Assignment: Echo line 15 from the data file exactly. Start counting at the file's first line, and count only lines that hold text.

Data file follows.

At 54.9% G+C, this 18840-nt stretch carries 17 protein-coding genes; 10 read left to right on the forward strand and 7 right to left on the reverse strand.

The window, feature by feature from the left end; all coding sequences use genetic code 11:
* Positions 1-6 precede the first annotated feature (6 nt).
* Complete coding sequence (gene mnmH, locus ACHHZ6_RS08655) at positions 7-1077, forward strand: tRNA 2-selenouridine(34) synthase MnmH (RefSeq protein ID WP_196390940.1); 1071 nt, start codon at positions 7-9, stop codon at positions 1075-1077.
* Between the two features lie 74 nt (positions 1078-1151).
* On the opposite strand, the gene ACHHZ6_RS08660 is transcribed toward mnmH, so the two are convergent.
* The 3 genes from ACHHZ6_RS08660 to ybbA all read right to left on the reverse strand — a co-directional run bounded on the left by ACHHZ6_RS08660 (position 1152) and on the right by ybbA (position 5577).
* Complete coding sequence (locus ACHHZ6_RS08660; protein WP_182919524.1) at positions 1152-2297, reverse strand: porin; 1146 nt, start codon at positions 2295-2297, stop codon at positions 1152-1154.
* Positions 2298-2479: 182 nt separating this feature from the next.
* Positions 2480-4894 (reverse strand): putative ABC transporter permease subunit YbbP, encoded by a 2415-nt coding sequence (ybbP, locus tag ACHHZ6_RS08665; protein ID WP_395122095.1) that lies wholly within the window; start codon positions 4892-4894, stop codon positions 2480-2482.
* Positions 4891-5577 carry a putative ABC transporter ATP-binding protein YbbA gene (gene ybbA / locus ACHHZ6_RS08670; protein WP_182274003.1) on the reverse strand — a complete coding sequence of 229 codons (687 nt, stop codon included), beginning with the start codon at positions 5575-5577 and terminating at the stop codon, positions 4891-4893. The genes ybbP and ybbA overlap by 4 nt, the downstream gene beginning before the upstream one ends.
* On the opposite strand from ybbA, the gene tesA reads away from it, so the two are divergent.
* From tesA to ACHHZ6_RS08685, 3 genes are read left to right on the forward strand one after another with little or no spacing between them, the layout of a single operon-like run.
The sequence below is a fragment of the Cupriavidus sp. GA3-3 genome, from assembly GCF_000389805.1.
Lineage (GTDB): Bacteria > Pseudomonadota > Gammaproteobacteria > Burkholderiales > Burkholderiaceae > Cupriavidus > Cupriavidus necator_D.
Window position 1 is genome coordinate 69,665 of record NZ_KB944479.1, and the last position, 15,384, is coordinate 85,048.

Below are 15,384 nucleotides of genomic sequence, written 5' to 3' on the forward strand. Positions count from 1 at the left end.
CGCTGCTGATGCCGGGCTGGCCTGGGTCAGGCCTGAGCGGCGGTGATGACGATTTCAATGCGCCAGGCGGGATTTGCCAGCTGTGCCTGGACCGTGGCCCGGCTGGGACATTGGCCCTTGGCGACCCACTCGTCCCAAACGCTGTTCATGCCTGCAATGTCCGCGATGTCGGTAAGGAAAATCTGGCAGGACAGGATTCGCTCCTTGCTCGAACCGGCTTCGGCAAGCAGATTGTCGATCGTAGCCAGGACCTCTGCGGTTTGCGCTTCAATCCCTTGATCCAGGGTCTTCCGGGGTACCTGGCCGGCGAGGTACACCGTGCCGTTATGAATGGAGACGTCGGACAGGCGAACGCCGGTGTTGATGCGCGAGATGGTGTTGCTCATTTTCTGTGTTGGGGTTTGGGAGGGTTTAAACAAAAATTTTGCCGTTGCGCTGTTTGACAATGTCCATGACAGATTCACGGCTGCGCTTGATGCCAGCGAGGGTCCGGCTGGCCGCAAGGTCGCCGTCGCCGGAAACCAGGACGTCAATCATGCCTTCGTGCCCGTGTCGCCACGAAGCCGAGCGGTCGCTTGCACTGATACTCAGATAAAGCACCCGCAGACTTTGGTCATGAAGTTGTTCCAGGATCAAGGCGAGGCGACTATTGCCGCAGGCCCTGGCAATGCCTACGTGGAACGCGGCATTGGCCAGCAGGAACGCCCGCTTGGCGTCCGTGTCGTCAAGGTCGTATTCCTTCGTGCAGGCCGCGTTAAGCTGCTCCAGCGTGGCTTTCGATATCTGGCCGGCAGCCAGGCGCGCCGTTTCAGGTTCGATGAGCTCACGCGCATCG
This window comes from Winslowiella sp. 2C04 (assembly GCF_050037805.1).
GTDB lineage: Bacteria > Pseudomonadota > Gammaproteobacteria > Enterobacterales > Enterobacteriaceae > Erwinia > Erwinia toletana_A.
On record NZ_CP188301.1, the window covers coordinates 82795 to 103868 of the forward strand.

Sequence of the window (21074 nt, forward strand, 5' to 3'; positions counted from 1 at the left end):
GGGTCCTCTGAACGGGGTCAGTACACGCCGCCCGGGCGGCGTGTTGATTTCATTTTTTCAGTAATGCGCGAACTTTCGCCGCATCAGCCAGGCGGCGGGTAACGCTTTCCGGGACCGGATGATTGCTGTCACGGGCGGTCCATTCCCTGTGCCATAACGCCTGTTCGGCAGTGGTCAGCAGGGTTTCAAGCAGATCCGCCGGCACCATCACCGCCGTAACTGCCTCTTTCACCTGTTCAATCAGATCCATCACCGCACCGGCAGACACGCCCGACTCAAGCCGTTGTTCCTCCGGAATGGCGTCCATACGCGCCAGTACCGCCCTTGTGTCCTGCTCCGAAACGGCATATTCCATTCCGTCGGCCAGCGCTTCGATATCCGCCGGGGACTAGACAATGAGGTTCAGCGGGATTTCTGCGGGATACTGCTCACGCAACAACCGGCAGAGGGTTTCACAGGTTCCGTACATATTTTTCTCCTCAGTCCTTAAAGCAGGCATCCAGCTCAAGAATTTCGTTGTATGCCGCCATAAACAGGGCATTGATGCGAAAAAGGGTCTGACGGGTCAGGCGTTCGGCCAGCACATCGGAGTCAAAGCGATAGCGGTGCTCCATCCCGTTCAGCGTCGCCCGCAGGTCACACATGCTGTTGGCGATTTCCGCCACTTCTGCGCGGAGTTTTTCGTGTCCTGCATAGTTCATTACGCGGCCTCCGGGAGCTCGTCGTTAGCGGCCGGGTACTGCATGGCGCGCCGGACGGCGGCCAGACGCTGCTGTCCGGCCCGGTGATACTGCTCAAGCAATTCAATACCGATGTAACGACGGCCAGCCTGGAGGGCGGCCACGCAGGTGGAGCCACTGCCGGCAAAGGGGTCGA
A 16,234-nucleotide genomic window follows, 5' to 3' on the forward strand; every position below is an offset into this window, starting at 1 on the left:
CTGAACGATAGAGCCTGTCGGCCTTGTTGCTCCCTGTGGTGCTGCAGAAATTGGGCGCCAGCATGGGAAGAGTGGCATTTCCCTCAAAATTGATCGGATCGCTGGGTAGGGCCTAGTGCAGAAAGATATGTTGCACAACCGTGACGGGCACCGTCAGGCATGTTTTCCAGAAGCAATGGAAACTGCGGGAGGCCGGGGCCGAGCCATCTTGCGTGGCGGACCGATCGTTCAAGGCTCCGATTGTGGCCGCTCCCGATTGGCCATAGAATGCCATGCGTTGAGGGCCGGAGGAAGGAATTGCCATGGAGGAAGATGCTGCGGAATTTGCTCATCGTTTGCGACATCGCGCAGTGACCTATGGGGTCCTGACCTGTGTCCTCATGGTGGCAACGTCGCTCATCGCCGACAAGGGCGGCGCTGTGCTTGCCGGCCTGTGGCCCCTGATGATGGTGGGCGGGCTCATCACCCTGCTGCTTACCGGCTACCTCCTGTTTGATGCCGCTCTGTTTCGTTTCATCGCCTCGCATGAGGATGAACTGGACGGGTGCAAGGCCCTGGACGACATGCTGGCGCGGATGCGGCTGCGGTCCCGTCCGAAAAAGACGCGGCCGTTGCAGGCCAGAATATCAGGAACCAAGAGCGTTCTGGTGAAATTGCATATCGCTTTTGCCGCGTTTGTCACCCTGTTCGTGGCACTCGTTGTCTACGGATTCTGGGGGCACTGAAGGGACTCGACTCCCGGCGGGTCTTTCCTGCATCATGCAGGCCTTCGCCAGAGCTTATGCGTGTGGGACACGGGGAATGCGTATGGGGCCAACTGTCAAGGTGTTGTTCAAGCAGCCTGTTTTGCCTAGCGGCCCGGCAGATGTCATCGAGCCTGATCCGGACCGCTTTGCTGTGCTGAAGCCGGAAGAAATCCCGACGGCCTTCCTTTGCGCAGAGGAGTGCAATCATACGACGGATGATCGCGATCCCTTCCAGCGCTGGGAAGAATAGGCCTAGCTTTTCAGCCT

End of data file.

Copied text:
Lineage (GTDB): Bacteria > Pseudomonadota > Gammaproteobacteria > Burkholderiales > Burkholderiaceae > Cupriavidus > Cupriavidus necator_D.